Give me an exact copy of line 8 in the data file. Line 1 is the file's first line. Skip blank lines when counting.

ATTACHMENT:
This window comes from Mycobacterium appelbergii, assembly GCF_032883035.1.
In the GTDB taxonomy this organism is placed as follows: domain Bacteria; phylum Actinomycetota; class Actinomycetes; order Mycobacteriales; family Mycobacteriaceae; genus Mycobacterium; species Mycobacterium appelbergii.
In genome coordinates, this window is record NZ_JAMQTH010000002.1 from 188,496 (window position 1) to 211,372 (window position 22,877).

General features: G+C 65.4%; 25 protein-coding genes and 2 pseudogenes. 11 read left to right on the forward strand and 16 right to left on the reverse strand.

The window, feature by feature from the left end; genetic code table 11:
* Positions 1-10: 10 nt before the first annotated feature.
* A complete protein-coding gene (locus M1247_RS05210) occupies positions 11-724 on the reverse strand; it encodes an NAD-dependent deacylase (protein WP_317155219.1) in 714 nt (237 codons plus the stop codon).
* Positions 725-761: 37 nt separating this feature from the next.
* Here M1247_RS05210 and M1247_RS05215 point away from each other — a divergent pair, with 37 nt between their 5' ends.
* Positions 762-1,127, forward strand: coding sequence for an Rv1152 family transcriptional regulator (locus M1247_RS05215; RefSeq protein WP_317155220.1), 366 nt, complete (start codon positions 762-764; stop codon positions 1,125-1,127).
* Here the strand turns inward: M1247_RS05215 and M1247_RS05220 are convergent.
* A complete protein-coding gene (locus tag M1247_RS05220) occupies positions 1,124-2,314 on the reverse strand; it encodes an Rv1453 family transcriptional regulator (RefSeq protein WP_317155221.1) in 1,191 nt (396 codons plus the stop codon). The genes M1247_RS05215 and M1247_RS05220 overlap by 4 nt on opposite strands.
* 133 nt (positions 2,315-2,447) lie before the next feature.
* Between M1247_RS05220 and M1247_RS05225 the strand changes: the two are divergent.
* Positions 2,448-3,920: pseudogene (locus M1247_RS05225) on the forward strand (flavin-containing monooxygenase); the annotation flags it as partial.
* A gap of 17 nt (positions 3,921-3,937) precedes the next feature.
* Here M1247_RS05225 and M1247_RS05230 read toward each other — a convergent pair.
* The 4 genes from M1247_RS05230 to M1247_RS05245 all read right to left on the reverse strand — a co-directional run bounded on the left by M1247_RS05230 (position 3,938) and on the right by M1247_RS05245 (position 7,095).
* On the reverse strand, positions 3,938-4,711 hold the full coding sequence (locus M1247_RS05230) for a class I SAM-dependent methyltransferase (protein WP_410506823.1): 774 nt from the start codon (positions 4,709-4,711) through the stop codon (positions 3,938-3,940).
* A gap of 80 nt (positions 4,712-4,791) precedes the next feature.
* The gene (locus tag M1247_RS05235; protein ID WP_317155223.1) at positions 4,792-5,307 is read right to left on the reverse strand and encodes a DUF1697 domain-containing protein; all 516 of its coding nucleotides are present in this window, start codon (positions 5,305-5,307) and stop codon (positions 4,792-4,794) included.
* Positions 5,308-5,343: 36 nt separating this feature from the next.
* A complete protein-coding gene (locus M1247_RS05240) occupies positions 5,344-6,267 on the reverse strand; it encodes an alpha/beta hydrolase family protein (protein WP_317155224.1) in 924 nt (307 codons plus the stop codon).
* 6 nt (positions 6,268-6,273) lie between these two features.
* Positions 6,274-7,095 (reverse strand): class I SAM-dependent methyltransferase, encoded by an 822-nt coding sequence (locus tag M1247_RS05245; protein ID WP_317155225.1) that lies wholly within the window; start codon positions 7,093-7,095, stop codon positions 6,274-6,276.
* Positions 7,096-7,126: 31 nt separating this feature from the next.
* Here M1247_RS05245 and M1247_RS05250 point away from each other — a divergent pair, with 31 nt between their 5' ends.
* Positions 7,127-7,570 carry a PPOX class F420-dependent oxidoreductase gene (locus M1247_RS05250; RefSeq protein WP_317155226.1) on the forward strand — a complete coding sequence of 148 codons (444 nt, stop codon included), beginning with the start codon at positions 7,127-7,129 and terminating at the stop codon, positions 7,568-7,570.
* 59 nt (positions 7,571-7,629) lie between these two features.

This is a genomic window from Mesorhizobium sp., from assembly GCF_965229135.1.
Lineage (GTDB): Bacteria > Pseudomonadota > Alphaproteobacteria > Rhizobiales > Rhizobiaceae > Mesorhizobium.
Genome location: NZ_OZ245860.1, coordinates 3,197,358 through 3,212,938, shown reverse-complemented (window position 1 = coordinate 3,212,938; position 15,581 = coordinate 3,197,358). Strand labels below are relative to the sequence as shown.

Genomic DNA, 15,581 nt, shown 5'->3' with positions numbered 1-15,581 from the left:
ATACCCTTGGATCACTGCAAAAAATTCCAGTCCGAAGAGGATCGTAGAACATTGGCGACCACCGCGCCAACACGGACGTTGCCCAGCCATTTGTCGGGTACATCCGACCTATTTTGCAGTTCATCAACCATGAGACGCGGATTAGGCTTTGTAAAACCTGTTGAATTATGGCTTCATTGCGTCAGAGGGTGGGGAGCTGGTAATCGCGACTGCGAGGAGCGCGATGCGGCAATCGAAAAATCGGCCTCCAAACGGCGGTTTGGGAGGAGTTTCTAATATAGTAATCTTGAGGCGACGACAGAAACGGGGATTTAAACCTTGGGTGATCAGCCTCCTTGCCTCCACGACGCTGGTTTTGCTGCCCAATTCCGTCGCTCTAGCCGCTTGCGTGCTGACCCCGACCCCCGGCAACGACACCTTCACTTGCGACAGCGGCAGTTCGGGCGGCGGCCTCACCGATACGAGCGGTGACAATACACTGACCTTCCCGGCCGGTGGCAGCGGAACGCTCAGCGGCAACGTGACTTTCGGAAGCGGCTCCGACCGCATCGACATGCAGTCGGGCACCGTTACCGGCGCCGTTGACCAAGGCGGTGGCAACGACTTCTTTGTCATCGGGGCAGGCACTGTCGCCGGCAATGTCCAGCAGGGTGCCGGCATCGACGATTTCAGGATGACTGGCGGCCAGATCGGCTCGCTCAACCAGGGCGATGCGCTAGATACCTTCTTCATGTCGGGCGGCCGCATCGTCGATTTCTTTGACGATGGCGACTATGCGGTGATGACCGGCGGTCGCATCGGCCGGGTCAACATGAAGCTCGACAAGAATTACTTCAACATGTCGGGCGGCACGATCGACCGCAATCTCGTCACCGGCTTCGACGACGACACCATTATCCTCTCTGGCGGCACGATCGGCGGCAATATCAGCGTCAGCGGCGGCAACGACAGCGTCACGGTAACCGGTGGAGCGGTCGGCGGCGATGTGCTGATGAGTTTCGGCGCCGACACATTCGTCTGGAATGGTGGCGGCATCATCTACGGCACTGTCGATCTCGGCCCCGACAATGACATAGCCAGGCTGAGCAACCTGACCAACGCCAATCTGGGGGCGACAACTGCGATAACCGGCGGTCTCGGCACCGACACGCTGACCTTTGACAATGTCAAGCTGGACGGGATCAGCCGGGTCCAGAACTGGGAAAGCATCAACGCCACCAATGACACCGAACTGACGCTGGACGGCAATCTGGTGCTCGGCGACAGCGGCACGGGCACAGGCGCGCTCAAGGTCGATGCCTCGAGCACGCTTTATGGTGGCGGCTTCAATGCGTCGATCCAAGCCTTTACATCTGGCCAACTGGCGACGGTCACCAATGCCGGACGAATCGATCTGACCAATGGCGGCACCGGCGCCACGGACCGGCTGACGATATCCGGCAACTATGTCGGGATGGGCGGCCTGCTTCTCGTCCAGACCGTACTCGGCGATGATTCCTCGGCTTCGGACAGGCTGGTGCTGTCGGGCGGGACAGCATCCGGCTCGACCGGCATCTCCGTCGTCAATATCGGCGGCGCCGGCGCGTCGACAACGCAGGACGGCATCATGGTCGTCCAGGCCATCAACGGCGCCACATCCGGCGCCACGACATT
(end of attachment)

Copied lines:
* Positions 725-761: 37 nt separating this feature from the next.